Extremely rare miniature panda cow born in Roy

ROY, Wash. -- A newborn in Roy is drawing all sorts of oohs and aahs, even though few know exactly what they're looking at.

John Bartheld has been on a quest to breed the perfect cow, and his seven years of work paid off when Peanut was born three weeks ago.

"I looked out the window and he was still wet, and from 100 feet away I went, ''Oh my gosh, it happened,'" Bartheld said.

Peanut is no common calf. He's a miniature panda cow, and he's extremely rare.

"They say there's, like, 30 in the world," Bartheld said.

It's not the black around the eye that makes Peanut the perfect panda cow -- it's the white around the belly.

His half sister, named Star, was born a few days later but didn't luck out with the unblemished blend of markings.

"She doesn't have the complete package," Bartheld said.

She might be named Star because of the mark on her forehead, but Peanut is the unquestioned star of the herd.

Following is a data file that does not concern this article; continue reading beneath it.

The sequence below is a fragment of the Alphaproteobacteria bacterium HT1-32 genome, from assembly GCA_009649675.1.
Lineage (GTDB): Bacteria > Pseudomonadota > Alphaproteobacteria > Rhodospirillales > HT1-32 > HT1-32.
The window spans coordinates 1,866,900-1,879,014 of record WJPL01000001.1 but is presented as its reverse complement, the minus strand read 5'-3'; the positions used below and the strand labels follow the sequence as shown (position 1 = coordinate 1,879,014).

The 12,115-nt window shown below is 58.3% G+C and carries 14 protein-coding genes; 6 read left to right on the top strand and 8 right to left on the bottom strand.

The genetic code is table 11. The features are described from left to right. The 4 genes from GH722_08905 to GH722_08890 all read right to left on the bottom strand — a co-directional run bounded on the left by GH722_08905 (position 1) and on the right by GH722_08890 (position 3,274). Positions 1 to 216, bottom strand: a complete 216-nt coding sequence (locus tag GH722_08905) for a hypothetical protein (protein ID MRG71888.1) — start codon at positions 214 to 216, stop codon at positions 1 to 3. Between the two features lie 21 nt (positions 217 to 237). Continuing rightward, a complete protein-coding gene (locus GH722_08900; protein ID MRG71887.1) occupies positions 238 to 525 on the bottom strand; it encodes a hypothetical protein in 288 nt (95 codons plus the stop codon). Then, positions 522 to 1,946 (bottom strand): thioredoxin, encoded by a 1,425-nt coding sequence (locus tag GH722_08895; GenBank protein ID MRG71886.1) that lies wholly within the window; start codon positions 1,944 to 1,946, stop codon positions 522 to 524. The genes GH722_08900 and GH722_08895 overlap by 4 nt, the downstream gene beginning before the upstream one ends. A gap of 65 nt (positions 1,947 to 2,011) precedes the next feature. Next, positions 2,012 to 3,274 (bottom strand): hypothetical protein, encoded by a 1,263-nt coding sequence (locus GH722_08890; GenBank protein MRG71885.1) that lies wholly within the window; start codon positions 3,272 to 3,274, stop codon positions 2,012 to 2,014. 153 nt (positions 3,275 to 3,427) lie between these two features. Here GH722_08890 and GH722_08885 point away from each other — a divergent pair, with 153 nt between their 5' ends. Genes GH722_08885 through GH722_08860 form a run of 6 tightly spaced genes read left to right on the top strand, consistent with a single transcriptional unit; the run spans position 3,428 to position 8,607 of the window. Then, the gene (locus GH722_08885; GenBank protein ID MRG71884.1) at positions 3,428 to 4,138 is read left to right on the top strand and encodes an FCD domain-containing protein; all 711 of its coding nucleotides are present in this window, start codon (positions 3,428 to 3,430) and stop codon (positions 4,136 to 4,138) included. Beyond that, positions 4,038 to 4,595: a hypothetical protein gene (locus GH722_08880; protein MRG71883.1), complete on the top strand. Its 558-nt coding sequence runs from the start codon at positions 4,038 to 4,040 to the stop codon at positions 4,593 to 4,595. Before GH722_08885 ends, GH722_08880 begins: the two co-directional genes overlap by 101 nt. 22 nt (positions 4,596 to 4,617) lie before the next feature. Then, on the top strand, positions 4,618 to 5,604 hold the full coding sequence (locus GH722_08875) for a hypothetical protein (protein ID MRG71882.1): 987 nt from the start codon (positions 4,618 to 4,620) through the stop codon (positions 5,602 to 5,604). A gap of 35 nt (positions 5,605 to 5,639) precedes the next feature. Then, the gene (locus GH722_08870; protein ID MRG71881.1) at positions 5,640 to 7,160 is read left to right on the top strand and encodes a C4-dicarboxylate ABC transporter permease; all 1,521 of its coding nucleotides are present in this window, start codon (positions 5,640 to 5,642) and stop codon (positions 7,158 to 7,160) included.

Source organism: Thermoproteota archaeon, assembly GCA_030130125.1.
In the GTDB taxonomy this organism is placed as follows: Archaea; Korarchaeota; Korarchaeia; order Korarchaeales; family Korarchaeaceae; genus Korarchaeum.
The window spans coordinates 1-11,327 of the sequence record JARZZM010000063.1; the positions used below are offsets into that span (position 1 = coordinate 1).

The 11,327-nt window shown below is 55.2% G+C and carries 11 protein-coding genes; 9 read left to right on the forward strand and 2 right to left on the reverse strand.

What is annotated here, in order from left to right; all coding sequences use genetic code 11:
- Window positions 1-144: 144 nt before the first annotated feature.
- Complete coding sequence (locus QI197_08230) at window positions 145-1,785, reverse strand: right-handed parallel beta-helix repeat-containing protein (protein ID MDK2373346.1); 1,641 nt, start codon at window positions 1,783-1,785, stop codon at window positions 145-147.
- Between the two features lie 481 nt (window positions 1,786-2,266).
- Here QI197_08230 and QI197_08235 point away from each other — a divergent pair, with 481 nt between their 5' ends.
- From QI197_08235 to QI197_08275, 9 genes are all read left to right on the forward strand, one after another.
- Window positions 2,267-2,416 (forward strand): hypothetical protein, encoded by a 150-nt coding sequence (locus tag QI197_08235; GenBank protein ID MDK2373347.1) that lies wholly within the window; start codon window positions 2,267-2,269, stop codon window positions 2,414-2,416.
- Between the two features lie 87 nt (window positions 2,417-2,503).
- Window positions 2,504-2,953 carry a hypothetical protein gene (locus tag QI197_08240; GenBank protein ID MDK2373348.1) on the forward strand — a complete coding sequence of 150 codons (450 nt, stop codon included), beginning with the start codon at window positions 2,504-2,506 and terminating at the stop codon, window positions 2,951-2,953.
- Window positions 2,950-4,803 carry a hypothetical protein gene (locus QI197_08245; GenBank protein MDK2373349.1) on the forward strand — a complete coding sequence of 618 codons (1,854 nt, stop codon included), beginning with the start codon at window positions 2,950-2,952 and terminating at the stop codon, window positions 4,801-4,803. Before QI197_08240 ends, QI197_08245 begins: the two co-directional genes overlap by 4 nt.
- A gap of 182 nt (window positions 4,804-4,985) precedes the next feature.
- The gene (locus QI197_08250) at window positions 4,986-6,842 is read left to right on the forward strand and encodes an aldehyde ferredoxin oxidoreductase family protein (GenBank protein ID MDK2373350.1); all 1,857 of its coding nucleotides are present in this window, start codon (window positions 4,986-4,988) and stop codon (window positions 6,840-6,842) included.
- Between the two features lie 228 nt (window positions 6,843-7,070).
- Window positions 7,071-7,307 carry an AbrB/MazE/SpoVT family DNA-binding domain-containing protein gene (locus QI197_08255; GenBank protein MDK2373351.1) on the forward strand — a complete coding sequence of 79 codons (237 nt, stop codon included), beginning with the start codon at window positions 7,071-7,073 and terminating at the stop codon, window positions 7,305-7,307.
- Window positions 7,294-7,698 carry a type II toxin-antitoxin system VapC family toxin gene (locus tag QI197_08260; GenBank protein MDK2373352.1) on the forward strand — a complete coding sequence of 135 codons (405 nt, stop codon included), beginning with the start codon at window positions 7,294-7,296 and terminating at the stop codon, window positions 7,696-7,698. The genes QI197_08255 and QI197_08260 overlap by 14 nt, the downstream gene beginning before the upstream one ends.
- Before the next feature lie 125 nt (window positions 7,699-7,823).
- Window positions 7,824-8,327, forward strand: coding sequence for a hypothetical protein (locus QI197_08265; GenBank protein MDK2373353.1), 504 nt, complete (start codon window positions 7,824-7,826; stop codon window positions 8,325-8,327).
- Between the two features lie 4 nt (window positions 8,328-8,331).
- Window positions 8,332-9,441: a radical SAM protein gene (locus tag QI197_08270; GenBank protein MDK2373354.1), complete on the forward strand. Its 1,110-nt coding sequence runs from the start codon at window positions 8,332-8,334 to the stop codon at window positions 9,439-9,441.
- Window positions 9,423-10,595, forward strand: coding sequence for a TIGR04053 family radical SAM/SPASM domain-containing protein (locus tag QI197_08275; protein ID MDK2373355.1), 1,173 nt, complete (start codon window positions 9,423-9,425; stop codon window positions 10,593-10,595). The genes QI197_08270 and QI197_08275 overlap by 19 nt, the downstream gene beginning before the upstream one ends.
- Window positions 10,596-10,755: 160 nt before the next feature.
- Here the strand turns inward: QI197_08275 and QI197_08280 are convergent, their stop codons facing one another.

"(Star's) face isn't perfect," Bartheld said. "Peanut, he's kind of like the Brad Pitt of cattle -- he's perfect."

Peanut came out weighing 28 pounds, whereas a standard steer calf would weigh three times that amount.

The little guy looks nothing like his mom, a miniature hereford that Bartheld artificially inseminated with a miniature beltie bull from Covington.

Bartheld plans on selling his rare calf, and not for peanuts. He hopes his hobby will fetch at least $3,000.

And then he'll go back to the barnyard to see if he can hit another bulls-eye.

"They come out different every time," he said. "We'll see what next year brings."

Bartheld has had one offer so far for Peanut from a woman who wants him for a pet. You can see a pair of miniature panda cows in the family zoo section of the Woodland Park Zoo.